1
 
The BRIC countries refer to Brazil, Russia, India and China. Refers to GDP growthweighted with purchasing power parity (PPP). In dollar terms, the BRIC countriesaccounted for nearly half of global growth.
0,000,200,400,600,801,001,201,401,601,802,00US Euro
 
zoneUK Japan China India Brazil Russia2010
 
PPP2010
 
US
 
dollars
Last year the global economy grew faster than expected But the situation in crisis-ridden economies is weaker than normal 
 
 
Swedbank’s Global Economic Outlook 29 March 2010
3
 
its way to the same level. On the other hand, less is producedtoday than levels before the financial crisis. After a brief dip,production in emerging countries has continued to grow strongly,more than doubling the level of 2000, at the same time that theproduction increase compared with before the crisis is more than20%.
Industrial production in various countries/regions, Index 100 = 2000
There has been a lot of talk of a “two-speed world economy”. It isquite natural that emerging economies grow faster thandeveloped countries, since they are beginning from a lower leveloften with higher growth in productivity and the labour supply.What is different from previous periods is that the rate of growthin emerging countries has risen, while it has fallen in developedcountries.The latter have a number of Achilles heels, which are slowingdevelopment, including problems in the financial sector, whichare curtailing lending and investments; higher public debt, whichrequires tighter fiscal policies; and higher private debt, whichmust be cleaned up and is keeping consumption in check. That’sin addition to the structural problems in many labour and housingmarkets.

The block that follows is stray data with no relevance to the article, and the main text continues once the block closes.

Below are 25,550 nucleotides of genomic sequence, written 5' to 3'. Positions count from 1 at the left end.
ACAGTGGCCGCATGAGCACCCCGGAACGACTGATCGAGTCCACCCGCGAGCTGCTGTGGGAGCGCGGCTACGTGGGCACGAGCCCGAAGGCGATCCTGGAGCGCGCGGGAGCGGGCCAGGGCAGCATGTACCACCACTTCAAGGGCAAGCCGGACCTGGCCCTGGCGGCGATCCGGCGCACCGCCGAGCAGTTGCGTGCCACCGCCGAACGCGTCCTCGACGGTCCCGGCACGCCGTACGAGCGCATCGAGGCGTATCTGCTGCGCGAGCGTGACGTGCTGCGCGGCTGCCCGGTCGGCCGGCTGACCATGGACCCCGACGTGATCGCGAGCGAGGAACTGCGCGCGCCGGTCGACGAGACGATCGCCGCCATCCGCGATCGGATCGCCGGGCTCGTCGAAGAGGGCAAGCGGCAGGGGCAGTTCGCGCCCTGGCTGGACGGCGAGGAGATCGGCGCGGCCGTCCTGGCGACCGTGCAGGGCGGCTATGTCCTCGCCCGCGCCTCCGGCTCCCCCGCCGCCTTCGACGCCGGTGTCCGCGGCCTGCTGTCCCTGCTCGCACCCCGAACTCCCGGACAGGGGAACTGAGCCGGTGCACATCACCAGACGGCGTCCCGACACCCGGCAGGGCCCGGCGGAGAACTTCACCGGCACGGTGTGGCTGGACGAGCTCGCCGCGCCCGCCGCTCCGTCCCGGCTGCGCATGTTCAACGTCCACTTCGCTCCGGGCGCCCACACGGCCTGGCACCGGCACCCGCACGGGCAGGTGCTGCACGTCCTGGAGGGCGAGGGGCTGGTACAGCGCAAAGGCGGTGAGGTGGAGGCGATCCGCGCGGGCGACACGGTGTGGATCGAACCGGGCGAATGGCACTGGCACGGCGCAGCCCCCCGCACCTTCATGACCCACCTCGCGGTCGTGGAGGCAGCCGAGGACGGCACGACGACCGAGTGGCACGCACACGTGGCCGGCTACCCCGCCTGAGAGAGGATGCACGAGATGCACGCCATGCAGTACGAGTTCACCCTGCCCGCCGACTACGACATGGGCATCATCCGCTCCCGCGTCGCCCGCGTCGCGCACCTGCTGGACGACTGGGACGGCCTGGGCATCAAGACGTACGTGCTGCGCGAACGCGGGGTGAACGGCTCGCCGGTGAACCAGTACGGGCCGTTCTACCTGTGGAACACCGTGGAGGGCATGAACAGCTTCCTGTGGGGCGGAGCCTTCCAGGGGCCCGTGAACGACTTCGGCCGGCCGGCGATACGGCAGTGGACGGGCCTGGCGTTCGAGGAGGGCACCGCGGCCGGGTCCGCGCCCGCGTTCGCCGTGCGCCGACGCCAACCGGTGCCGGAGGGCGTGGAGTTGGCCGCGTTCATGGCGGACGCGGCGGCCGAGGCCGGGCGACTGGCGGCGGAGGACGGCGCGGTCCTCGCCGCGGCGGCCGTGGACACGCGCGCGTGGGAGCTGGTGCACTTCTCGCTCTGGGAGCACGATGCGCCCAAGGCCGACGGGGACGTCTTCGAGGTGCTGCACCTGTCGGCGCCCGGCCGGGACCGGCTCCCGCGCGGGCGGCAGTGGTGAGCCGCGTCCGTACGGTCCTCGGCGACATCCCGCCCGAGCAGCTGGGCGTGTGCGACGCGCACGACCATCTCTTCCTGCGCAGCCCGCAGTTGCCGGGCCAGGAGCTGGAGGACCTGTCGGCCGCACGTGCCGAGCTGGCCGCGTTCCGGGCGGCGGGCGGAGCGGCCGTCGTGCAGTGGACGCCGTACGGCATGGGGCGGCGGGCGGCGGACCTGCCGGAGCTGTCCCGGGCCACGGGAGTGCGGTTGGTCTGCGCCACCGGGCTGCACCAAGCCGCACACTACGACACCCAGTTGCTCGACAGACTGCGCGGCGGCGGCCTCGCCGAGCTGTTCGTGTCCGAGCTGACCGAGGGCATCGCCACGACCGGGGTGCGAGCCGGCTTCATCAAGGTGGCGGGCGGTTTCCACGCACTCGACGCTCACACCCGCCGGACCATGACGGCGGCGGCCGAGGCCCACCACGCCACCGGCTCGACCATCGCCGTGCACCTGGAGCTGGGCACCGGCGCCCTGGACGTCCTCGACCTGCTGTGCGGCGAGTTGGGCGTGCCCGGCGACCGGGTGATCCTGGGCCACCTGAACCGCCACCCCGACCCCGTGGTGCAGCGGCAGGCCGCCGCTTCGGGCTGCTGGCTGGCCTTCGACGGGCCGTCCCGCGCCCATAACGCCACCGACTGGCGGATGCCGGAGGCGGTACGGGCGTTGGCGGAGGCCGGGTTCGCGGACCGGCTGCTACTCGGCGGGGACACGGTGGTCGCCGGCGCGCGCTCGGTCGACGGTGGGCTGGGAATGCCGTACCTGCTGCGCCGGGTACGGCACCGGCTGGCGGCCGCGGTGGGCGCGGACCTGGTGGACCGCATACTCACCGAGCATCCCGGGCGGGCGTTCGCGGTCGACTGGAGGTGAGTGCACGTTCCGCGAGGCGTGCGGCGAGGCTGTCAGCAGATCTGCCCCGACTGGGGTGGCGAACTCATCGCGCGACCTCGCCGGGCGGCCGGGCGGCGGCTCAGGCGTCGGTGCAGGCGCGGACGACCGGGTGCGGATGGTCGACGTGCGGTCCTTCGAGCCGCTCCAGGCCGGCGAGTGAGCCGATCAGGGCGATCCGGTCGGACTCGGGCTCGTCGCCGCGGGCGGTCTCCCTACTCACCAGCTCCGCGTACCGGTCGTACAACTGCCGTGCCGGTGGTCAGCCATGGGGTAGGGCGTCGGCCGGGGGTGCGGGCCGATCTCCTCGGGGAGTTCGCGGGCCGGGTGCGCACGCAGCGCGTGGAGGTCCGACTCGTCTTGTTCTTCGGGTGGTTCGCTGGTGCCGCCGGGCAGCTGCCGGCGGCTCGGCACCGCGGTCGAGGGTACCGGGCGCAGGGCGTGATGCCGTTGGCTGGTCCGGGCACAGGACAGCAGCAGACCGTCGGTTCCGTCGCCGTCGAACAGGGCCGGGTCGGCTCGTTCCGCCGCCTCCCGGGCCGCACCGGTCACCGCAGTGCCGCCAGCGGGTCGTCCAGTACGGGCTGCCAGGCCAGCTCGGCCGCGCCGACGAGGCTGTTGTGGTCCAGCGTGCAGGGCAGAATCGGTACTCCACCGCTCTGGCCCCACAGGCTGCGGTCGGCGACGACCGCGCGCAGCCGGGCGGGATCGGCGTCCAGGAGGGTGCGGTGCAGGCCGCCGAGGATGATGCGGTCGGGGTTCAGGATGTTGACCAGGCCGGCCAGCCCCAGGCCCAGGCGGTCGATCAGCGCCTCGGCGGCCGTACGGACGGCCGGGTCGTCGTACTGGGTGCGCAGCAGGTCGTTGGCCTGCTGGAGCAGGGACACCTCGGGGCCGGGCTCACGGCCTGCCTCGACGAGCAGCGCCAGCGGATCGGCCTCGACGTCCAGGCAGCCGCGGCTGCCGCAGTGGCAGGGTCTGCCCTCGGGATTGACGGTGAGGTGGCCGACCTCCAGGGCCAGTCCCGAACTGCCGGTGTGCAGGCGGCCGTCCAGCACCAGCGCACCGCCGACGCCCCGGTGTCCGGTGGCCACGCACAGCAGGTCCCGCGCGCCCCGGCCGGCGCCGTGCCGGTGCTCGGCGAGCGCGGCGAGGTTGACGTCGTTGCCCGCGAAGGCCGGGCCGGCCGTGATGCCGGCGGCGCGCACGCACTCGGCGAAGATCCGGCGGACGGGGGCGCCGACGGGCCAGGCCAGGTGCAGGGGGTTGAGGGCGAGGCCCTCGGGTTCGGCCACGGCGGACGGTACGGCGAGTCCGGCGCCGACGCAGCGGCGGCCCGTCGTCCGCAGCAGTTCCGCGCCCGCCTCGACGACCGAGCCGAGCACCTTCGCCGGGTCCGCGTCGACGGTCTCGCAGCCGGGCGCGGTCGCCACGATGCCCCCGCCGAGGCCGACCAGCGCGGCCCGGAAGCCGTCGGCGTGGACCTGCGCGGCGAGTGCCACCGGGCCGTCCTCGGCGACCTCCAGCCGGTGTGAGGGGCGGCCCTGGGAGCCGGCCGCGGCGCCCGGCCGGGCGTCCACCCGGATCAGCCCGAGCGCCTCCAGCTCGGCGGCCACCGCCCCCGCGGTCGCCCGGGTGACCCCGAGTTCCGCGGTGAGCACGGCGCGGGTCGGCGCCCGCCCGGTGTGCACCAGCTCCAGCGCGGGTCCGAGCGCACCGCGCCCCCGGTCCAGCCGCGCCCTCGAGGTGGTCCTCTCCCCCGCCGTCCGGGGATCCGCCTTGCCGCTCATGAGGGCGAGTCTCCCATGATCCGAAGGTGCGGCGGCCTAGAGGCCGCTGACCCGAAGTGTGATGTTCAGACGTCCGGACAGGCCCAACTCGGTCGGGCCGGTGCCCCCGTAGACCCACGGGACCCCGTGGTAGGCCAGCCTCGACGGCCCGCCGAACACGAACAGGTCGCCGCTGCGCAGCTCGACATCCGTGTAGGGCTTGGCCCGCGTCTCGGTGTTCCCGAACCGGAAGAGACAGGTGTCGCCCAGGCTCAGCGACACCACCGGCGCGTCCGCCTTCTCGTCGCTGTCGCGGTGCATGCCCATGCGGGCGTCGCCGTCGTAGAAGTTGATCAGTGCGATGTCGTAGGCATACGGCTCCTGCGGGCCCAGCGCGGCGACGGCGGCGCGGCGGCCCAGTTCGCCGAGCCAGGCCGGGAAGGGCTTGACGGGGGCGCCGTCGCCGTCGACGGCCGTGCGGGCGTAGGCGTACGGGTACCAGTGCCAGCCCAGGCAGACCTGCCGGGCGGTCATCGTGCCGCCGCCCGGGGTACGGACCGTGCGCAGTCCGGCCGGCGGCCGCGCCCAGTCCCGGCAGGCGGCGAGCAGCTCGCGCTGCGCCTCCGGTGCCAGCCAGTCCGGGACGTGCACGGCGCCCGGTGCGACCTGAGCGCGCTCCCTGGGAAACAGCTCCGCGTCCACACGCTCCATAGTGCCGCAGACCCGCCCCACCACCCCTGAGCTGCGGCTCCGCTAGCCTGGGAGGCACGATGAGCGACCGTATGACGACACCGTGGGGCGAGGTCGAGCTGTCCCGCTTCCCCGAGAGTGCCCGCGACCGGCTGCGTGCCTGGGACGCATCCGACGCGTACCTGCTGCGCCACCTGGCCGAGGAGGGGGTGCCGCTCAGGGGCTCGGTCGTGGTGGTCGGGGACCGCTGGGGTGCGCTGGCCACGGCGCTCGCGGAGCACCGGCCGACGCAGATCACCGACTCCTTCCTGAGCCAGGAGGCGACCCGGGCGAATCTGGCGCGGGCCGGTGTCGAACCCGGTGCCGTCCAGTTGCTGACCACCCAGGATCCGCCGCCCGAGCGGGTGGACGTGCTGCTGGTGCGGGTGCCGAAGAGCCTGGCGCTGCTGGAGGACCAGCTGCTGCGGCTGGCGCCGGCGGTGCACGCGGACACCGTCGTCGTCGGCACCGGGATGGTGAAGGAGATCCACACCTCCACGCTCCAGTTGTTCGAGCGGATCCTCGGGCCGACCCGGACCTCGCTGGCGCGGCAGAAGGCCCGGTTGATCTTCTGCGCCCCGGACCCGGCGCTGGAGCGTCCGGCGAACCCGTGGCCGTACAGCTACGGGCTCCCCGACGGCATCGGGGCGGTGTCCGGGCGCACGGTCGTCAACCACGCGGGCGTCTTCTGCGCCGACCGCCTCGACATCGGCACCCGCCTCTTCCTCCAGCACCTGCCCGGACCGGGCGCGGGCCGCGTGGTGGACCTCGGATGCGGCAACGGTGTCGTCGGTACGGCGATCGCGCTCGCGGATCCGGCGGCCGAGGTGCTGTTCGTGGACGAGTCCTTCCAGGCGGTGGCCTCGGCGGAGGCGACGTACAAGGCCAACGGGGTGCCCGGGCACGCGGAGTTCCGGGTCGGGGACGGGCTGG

In summary, global economic conditions are better than expected. Growth is being driven mainly by countries in Asia,Latin America, the Middle East and Africa, while many developed countries are struggling with structural problems. The economic stimulus could cause overheating in emerging countries and must be phased out, at the same time that developed countries are entering a period of austerity. This will make it difficult to exceed the 2010 global growth rate.
50100150200250300350
2000m01 2002m01 2004m01 2006m01 2008m01 2010m01
TotalUSJapanEuro
 
zoneEmerging
 
marketsAsia
Two-speed world economy 

Activity (2)

You've already reviewed this. Edit your review.
1 thousand reads
1 hundred reads

You're Reading a Free Preview

Download
scribd
/*********** DO NOT ALTER ANYTHING BELOW THIS LINE ! ************/ var s_code=s.t();if(s_code)document.write(s_code)//-->